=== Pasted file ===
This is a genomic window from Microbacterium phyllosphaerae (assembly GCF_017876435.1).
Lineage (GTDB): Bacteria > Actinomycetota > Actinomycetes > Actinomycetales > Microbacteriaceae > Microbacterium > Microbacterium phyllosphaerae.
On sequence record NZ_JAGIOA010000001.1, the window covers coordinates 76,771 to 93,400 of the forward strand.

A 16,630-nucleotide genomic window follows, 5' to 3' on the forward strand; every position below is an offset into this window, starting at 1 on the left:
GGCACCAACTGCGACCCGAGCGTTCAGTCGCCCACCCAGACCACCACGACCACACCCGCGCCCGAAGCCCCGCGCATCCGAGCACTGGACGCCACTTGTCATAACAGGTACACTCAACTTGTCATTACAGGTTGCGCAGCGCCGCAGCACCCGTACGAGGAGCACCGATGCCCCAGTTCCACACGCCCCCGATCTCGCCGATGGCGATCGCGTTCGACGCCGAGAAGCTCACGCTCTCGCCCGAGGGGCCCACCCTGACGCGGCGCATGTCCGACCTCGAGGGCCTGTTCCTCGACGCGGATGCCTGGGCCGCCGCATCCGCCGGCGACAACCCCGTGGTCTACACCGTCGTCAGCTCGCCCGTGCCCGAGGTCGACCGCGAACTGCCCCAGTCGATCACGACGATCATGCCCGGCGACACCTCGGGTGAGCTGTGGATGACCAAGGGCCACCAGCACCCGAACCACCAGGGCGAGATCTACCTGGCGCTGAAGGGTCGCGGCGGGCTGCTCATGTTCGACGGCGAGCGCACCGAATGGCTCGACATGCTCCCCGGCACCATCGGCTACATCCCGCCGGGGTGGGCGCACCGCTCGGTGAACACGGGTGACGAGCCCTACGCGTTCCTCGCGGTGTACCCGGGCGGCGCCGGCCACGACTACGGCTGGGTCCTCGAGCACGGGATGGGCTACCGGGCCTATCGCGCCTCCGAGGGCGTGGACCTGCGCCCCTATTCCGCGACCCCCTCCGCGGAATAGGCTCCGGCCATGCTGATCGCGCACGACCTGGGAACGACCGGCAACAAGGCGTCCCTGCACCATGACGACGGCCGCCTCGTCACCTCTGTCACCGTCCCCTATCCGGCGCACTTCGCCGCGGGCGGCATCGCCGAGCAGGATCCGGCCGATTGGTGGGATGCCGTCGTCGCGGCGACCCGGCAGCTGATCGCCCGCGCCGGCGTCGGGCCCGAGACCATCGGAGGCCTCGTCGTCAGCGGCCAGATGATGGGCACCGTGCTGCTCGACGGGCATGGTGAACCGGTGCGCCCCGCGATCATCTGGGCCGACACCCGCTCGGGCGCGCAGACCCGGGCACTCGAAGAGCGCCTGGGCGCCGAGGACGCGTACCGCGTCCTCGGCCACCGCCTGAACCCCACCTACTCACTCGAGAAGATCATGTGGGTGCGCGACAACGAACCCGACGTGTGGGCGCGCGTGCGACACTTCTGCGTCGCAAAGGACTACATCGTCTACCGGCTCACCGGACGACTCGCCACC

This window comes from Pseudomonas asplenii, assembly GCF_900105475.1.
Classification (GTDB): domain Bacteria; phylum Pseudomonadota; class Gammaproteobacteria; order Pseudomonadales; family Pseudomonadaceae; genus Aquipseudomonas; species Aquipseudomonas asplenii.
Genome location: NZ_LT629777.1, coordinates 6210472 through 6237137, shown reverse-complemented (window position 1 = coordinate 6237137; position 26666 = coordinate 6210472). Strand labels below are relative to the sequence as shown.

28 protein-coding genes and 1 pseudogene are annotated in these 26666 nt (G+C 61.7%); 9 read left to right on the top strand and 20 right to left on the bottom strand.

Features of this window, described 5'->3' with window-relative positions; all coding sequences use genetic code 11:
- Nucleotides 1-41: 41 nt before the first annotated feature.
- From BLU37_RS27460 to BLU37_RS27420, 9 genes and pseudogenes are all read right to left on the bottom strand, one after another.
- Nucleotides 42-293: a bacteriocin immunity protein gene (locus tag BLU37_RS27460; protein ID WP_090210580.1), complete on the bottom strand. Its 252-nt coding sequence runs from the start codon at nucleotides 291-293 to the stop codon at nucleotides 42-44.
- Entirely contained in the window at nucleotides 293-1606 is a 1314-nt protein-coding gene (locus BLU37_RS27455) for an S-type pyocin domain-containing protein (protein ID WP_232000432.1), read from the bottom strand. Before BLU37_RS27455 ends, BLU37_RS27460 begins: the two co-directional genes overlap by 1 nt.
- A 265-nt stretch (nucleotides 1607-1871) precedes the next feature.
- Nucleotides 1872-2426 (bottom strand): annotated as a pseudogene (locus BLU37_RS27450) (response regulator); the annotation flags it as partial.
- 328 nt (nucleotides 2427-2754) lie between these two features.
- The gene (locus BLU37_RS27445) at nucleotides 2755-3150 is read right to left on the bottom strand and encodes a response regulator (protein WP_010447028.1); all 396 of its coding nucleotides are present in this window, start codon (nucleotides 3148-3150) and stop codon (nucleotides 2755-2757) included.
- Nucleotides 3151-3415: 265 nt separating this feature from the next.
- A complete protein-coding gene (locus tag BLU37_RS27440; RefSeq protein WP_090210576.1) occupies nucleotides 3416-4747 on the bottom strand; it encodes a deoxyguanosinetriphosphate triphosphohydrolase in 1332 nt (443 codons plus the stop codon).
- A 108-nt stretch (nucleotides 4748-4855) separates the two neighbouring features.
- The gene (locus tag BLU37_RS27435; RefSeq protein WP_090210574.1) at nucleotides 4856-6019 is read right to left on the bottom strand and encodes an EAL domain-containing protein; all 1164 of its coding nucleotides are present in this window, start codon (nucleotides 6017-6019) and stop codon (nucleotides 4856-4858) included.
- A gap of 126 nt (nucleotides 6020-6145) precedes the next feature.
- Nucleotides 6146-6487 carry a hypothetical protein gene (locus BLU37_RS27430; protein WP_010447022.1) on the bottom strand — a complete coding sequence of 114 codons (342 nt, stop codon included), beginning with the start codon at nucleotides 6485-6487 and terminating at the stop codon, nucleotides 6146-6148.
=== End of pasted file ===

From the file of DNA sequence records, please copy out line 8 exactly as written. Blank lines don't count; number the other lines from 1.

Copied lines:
Genome location: NZ_LT629777.1, coordinates 6210472 through 6237137, shown reverse-complemented (window position 1 = coordinate 6237137; position 26666 = coordinate 6210472). Strand labels below are relative to the sequence as shown.